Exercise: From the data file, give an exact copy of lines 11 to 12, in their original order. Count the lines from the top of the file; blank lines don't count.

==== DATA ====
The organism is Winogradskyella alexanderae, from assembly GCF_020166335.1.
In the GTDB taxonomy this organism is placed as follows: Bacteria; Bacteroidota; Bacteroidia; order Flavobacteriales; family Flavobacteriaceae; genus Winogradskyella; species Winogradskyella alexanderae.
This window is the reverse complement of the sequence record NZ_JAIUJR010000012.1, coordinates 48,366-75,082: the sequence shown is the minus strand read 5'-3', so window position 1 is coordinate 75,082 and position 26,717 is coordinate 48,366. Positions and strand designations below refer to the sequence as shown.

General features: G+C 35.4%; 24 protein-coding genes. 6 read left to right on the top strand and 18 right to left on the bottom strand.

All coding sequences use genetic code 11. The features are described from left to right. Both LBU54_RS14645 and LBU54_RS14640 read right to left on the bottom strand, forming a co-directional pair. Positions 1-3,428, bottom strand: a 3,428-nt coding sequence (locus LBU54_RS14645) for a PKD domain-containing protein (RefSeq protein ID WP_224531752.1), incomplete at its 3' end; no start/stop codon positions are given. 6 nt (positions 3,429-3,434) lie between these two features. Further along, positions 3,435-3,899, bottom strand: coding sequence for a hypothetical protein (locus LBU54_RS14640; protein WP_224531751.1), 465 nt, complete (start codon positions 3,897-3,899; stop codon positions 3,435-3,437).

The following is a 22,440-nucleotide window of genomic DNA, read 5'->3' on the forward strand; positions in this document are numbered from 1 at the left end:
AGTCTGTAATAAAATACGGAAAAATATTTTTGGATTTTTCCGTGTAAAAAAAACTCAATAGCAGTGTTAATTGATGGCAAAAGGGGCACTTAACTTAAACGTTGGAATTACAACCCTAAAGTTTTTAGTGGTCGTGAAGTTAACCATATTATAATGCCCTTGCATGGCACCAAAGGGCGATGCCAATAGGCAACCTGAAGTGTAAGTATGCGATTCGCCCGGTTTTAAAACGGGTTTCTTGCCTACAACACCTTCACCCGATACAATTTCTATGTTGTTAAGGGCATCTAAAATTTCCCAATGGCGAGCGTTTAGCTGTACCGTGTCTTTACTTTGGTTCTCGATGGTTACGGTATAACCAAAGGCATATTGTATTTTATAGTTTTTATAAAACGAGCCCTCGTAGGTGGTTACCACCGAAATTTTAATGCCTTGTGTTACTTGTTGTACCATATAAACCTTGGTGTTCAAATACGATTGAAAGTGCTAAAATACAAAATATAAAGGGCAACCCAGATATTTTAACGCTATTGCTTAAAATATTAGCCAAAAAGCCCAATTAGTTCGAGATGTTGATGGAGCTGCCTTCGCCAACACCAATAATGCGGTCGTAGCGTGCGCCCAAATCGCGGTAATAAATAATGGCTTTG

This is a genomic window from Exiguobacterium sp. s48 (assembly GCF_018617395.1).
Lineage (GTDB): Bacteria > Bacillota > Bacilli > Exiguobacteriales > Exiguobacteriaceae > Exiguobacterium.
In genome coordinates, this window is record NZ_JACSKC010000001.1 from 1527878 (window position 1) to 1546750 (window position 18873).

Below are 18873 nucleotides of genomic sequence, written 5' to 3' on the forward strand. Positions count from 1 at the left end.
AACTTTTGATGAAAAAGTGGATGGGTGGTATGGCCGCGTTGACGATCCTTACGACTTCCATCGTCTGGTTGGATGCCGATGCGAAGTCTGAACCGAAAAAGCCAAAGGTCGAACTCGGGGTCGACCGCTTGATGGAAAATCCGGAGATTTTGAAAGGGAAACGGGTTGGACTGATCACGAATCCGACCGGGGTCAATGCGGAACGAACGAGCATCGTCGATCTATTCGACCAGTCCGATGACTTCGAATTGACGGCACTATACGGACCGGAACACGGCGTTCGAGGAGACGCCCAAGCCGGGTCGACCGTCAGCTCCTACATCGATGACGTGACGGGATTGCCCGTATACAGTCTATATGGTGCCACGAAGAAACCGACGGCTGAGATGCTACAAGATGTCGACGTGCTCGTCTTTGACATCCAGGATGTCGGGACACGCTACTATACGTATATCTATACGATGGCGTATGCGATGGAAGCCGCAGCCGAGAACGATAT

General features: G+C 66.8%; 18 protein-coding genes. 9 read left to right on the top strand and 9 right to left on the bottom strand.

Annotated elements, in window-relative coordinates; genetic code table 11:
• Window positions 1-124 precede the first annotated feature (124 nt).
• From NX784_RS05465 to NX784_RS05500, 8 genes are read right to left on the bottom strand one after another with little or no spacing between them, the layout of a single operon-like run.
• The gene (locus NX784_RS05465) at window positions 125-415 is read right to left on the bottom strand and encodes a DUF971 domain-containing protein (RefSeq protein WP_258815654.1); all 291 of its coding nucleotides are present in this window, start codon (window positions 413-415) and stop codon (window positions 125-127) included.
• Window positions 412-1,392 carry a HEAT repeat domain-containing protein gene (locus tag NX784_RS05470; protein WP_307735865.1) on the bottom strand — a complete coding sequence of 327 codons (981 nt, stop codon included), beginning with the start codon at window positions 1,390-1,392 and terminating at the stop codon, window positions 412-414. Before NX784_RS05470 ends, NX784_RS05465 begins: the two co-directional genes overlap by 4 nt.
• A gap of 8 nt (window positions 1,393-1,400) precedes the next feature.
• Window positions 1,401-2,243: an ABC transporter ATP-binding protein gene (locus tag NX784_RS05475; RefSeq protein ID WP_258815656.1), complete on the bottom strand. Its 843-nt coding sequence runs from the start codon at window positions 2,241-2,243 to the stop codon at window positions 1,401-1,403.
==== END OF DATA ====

Below are 18873 nucleotides of genomic sequence, written 5' to 3' on the forward strand. Positions count from 1 at the left end.
AACTTTTGATGAAAAAGTGGATGGGTGGTATGGCCGCGTTGACGATCCTTACGACTTCCATCGTCTGGTTGGATGCCGATGCGAAGTCTGAACCGAAAAAGCCAAAGGTCGAACTCGGGGTCGACCGCTTGATGGAAAATCCGGAGATTTTGAAAGGGAAACGGGTTGGACTGATCACGAATCCGACCGGGGTCAATGCGGAACGAACGAGCATCGTCGATCTATTCGACCAGTCCGATGACTTCGAATTGACGGCACTATACGGACCGGAACACGGCGTTCGAGGAGACGCCCAAGCCGGGTCGACCGTCAGCTCCTACATCGATGACGTGACGGGATTGCCCGTATACAGTCTATATGGTGCCACGAAGAAACCGACGGCTGAGATGCTACAAGATGTCGACGTGCTCGTCTTTGACATCCAGGATGTCGGGACACGCTACTATACGTATATCTATACGATGGCGTATGCGATGGAAGCCGCAGCCGAGAACGATAT